The 1865, Southampton
Thursday, 19th October 2023
Five fellas in assorted brightly coloured shirts and one rather dashing blazer saunter through the audience at Southampton’s The 1865, mount the stage, casually take time to ensure all their instruments are tuned and, without any fanfare whatsoever, launch into what quickly becomes an evening of outstanding musical magic and artistry.
This is one of only two dates for The Flower Kings on a visit to the UK supporting the release of their sixteenth studio album, Look At You Now. The 1865 is pleasingly full and special mention must go to both a sound system which provides a near-perfect soundstage, revealing remarkable levels of transparency, depth and insight into the music, as well as to the lighting rig which is beautifully alive to the moods and shifting atmospheres of the setlist.
From start to finish, the band deliver a spell-binding musical experience which exudes a graceful elegance and seemingly effortless sophistication. Nowhere is this more apparent than in the moments of sparkling virtuosity emerging throughout the entire set. Roine Stolt’s majestic guitar solo toward the end of Big Puzzle sweeps you away on a tide of captivating emotion and transports you to a different world altogether. I’ll confess I found the moment profoundly moving, its soul-searching beauty unexpectedly overwhelming to the point of bringing me to tears.
Michael Stolt’s bass lines are nothing short of an exhilarating master class. A calm, relaxed demeanour gives no indication of the passionate intensity, the undulating momentum and the crisp, focused precision underpinning each song. In a similar vein, Lalle Larson’s keyboard work is a thing of mesmerising beauty and exquisite finesse, the extended solo intro to Big Puzzle demonstrating unbelievable shifts of energy and nimble dexterity. His playing is a delightful dance which embraces you with gorgeous layers one moment and sprightly, playful melodies the next.
Yet this level of virtuosity only becomes apparent because of the seamless chemistry and the natural fluidity of the band as a whole. Mirko DeMaio’s drumming is confident and assured, an anchoring presence which permeates – and because of that enables – all aspects of the instrumental artistry on display. Hasse Fröberg (as always) is phenomenal in the mountain of work he does in rhythm guitar, moving to lead guitar, back to rhythm guitar, continually oscillating imperceptibly between the two.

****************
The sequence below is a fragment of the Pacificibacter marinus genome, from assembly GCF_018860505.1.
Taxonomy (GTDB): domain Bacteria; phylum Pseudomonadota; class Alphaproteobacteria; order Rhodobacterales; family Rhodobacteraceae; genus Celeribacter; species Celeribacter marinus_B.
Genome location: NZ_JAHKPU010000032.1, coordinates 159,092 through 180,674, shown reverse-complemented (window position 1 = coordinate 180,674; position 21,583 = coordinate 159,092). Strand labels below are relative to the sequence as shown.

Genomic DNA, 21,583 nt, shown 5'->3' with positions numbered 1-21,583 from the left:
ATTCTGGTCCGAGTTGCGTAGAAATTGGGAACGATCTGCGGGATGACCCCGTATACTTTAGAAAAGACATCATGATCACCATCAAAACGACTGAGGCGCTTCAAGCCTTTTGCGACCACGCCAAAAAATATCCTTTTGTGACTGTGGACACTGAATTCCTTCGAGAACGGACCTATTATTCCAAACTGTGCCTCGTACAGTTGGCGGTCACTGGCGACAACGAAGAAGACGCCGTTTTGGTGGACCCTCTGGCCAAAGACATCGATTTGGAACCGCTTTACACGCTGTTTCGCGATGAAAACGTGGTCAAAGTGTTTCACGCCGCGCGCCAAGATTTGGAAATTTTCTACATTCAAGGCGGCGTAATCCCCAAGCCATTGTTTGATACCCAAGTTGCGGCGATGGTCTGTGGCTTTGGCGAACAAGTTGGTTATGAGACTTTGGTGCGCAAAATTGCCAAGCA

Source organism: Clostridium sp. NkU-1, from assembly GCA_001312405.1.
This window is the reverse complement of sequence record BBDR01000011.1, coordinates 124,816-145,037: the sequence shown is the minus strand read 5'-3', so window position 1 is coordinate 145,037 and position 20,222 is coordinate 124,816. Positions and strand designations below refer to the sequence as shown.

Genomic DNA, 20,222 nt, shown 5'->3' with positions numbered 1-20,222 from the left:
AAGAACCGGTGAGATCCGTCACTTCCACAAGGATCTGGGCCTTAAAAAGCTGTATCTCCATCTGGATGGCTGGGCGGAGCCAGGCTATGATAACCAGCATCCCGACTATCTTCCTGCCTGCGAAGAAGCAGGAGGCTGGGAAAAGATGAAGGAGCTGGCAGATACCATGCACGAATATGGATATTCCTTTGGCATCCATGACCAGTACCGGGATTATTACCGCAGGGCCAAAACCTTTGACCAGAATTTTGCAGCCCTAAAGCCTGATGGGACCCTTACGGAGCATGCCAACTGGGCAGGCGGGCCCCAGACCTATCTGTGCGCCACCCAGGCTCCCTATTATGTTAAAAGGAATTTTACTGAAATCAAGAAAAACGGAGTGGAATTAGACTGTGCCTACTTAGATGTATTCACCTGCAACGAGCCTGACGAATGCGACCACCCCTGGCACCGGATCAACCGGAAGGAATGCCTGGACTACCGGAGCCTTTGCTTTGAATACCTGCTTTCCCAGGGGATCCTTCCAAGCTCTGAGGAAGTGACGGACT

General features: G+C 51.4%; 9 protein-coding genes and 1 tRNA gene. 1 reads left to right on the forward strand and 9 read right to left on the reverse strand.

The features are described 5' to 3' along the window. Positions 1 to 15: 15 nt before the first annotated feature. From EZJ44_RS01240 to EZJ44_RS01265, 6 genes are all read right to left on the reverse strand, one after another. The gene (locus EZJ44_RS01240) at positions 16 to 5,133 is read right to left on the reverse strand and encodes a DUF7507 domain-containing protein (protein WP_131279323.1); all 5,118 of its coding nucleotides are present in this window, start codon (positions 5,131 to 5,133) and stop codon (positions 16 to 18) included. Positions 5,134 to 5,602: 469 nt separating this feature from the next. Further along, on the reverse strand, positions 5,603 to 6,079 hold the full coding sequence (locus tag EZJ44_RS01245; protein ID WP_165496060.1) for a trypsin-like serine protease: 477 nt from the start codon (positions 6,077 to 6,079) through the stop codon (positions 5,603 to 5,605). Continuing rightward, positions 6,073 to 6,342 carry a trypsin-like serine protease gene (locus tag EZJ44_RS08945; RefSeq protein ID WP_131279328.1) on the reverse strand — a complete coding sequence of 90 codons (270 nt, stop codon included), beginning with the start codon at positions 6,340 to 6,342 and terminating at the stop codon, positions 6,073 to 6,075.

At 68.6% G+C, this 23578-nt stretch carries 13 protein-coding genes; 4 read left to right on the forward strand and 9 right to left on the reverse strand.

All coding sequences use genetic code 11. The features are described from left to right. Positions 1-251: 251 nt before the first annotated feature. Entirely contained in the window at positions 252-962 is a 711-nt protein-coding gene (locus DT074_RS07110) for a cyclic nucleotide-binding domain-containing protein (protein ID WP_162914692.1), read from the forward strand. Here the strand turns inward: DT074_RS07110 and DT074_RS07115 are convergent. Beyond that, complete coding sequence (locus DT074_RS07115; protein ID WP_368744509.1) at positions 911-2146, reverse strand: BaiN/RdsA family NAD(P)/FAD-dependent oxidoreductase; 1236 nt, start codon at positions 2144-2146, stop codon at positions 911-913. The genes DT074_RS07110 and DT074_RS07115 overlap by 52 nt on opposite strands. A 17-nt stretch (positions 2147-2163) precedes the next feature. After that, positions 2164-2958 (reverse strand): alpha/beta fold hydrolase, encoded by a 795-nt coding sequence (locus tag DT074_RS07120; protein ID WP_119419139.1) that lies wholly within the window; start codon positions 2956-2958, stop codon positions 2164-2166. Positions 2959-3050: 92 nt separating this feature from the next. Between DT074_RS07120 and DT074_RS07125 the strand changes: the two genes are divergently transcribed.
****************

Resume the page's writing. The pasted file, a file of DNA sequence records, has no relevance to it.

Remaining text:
The realisation dawns that this is precisely where the compelling allure of The Flower Kings originates. Watching them play Church of Your Heart is the ultimate exhibition of why their music has such captivating magnetism. Roine and Hasse swap lead and backing vocals throughout; the bass and keyboards contrast and then combine to provide texture and atmosphere. The drums offset the bass, underpin the guitars and then change again to fill the space left by the vocals and cradled by the keyboards.
What we are given, across the entire evening, is nothing short of a stunning demonstration of the enthralling power of complementary musicianship, where the boundaries of each instrument are never fixed but are perpetually responsive to, and permeable with, what the others are doing. The music is profoundly intuitive, instinctual and naturally organic because the band are so ‘tight’, so sensitively aware of what the other band members are doing in each and every moment they are on stage.
It perhaps also explains why they looked so exhausted as they came off stage. The sheer commitment it takes to play like this, live, is exceptional but deeply, deeply rewarding. Even more impressive is that on top of all the travelling, the soundcheck as well as the gig itself is being played on gear hired for the two nights thanks to the disgraceful treatment of bands who wish to come to the UK, due to the costs incurred post-Brexit.
The setlist is a marvellous journey through albums dating from 1995’s Back in the World of Adventures to the latest release, with a healthy sprinkling of songs from Stardust We Are (1997) for good measure. Day for Peace, from the new album, is a poignant moment in the evening in light of the current events taking place across the world, and Roine’s touching opening words before they begin amply show just how important music is in its ability to resonate with and provide comfort, strength and solace for people who are struggling to make sense of their feelings and emotions in relation to these horrible, tragic events.
A magnificent evening ends with an encore of Paradox Hotel, the band rocking hard in tandem with an audience positively bouncing with enthusiasm and happiness. The sense of having been a part of something dynamic, exciting, alive and enlivening is palpable as well as the feelings of gratitude that, just for a while, we were totally caught up in an experience which made us forget everything else even as Storm Babet was raging outside.
Bravo! Encore! Please come back soon.
[Photos by Jamie Roberston]
Ghost of the Red Cloud
Deaf, Numb & Blind / Garden of Dreams
Church of Your Heart
Day for Peace
What If God Is Alone
Stardust We Are
Mirko DeMaio – Drums
Hasse Fröberg – Guitars, Vocals
Lalle Larson – Keyboards
Michael Stolt – Bass
Roine Stolt – Guitars, Vocals